Jason Kidd shakes things up, removes Lawrence Frank from Nets bench

Nets assistant coach Lawrence Frank, right, talks with

Nets assistant coach Lawrence Frank, right, talks with head coach Jason Kidd in the first quarter against the Boston Celtics. (Oct. 15, 2013) (Credit: Ray Stubblebine)

Some five months into his foray as a head coach, Jason Kidd already is shaking up his staff. And this move left some reverberations.

Not long before the Nets' 111-87 loss to the Nuggets Tuesday night, Kidd delivered the surprising news that he was reassigning his lead assistant, Lawrence Frank, because of "philosophical differences."

Frank will technically still be on Kidd's staff, but Kidd said Frank will file daily reports and won't be on the bench for games or attend practices. Kidd said no one new will be brought in to assume Frank's role on the bench.

There had been some rumblings recently depicting "friction" between Kidd and Frank. But asked directly if that was true and led to him shaking things up, Kidd flatly said: "No. This is my decision in a sense of what I had to do. It's about basketball. That's it."

Still, it was a stunner, given Kidd's heavy courtship of Frank once he initially got surprisingly hired by general manager Billy King in June. Kidd badly wanted his former coach to lead his staff and aid in showing him the ropes as he made the transition from player to coach.

Frank was on Byron Scott's staff when Kidd was traded to the Nets in 2001; he played under Frank from 2004-2008.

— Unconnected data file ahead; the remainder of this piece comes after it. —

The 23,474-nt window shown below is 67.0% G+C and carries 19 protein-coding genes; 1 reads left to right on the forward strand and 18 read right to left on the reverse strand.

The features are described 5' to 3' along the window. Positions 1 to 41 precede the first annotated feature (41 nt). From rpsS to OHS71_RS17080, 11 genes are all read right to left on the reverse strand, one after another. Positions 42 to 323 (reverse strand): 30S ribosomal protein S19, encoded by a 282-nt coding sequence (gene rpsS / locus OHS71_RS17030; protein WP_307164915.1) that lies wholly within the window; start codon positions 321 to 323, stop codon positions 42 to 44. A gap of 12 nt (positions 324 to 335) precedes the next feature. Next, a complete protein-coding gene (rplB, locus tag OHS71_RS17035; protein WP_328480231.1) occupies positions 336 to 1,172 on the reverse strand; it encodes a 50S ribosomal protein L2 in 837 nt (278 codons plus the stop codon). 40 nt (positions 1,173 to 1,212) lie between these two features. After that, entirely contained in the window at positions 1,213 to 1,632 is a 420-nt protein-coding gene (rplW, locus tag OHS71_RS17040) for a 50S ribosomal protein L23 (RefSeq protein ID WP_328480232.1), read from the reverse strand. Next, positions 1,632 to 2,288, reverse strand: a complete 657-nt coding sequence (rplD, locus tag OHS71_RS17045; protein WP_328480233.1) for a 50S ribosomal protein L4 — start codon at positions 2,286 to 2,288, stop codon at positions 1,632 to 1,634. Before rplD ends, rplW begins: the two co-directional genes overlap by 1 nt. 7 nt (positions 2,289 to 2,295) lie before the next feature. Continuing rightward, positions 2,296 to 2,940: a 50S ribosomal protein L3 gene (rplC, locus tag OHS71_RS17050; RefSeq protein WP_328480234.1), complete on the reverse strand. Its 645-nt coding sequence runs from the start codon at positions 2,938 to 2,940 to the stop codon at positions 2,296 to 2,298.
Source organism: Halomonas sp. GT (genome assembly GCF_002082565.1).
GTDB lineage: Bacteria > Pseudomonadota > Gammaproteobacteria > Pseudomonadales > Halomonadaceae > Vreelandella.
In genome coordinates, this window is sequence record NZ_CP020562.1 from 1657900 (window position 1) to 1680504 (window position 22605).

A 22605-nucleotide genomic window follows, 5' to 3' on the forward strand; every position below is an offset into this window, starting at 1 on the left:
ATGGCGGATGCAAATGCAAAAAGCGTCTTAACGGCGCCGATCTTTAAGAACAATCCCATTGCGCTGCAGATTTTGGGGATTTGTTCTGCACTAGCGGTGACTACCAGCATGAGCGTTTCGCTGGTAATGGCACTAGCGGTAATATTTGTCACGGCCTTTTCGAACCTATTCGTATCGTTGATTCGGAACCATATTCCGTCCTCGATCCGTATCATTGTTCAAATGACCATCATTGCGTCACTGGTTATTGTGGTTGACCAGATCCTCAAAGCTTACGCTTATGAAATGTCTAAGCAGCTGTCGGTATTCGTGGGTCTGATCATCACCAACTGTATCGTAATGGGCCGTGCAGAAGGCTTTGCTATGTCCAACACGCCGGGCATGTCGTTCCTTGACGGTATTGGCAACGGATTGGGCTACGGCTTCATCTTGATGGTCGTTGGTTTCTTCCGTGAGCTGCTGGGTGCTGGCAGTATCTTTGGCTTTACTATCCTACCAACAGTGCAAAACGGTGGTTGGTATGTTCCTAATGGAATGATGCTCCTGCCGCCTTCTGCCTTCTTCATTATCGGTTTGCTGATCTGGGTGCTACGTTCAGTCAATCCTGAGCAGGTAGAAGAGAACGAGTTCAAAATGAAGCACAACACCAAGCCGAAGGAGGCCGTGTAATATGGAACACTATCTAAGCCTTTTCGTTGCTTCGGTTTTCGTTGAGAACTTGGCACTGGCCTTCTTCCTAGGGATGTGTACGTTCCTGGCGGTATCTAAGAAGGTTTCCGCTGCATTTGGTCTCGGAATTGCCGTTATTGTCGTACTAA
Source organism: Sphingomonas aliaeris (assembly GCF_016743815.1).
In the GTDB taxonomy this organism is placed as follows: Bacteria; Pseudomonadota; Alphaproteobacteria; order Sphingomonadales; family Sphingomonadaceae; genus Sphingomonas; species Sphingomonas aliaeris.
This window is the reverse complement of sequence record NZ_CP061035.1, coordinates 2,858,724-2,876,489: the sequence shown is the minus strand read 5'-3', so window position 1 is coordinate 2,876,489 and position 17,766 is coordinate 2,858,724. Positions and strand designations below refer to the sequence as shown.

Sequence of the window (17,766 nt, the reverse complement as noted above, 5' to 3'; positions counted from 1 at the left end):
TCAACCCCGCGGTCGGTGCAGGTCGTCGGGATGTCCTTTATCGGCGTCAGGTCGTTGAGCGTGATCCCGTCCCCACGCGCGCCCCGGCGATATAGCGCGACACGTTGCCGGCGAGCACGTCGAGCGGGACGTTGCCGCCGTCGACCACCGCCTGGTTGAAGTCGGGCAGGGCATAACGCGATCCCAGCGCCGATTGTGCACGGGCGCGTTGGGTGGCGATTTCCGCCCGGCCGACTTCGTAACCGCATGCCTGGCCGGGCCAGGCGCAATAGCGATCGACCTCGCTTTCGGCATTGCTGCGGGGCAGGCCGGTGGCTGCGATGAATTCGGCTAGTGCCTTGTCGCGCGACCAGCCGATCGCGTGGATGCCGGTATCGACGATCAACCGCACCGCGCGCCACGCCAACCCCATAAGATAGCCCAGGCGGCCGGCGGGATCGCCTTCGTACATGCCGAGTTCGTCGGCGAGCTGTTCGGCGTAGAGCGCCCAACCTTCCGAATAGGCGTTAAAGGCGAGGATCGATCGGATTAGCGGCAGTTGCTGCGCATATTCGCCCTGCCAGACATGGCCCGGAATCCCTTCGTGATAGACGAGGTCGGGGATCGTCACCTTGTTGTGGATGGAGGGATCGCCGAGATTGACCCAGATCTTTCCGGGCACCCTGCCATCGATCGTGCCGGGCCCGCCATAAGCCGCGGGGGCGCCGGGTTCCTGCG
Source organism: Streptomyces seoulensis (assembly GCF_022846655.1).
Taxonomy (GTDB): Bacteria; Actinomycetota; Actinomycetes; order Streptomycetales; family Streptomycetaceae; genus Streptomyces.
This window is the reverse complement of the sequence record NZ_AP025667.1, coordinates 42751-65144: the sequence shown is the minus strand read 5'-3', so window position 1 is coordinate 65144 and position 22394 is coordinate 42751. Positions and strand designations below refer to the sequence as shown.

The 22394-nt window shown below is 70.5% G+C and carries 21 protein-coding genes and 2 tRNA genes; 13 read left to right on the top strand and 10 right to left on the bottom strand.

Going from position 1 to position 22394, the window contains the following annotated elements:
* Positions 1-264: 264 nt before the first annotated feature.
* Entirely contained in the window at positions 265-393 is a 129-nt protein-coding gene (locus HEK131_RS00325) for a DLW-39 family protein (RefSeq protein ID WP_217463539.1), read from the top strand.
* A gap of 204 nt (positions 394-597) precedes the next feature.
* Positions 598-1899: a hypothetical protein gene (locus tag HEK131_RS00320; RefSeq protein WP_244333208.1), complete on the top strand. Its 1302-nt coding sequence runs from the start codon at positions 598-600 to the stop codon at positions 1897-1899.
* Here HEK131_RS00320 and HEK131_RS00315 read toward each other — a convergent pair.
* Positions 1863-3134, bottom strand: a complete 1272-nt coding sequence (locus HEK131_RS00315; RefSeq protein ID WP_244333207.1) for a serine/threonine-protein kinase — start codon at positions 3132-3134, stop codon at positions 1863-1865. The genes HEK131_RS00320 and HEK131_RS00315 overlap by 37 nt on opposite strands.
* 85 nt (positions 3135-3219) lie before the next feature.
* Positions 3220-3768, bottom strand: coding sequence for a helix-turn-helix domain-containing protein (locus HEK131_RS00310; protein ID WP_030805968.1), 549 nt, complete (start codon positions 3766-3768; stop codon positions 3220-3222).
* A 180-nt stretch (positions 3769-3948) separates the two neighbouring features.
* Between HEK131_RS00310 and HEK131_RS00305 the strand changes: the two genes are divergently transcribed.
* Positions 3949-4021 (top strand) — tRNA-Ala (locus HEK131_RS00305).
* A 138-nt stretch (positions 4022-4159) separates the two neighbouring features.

Kidd offered few specifics, but in reading between the lines, it's apparent they weren't always on the same page. According to a Yahoo report, things started spiraling in the wrong direction after Kidd's first game on the bench following his two-game suspension, when Kidd lost his temper with Frank.

Frank, who reportedly is the league's highest-paid assistant coach at $1 million per season, was the guy who essentially ran the team's defense and it's been rather porous so far. The Nets entered the night ranked 29th in the league in points yielded per possession. However, Kidd insisted the defensive struggles weren't the main determinant.

"No, it's just different philosophies and that's it," Kidd said. "We'll figure out how to stop people."

That's how Joe Johnson sees it, too. "It'll be a little bit of an adjustment," he said. "But as professionals, we are kind of used to situations like this. I know I've been in plenty of them. So it wouldn't be a big deal. We will be able to move forward. I think we have bigger things to worry about than that at this point. Us as players, we've got to get together and go out there and execute the gameplan and make it work. That's it."

Now the training wheels are off, and Kidd is fine with that, suggesting he didn't lean on Frank as much as some may have thought. "I've been doing it from Day 1, so I understand what it means to be a coach and having your guys ready," he said. "That's what I've been doing since summer league."

Frank's demotion could be the first salvo fired off, a sign that more changes are on the way. Kevin Garnett wasn't about to deny that. "I'm sure management will do what they feel is best for this team and organization, and every guy here has to understand that, and that's the business part of this," he said. "You have to expect that and you can't think that that's not going to happen or that it does not exist. That's just the reality and part of the NBA and sports."

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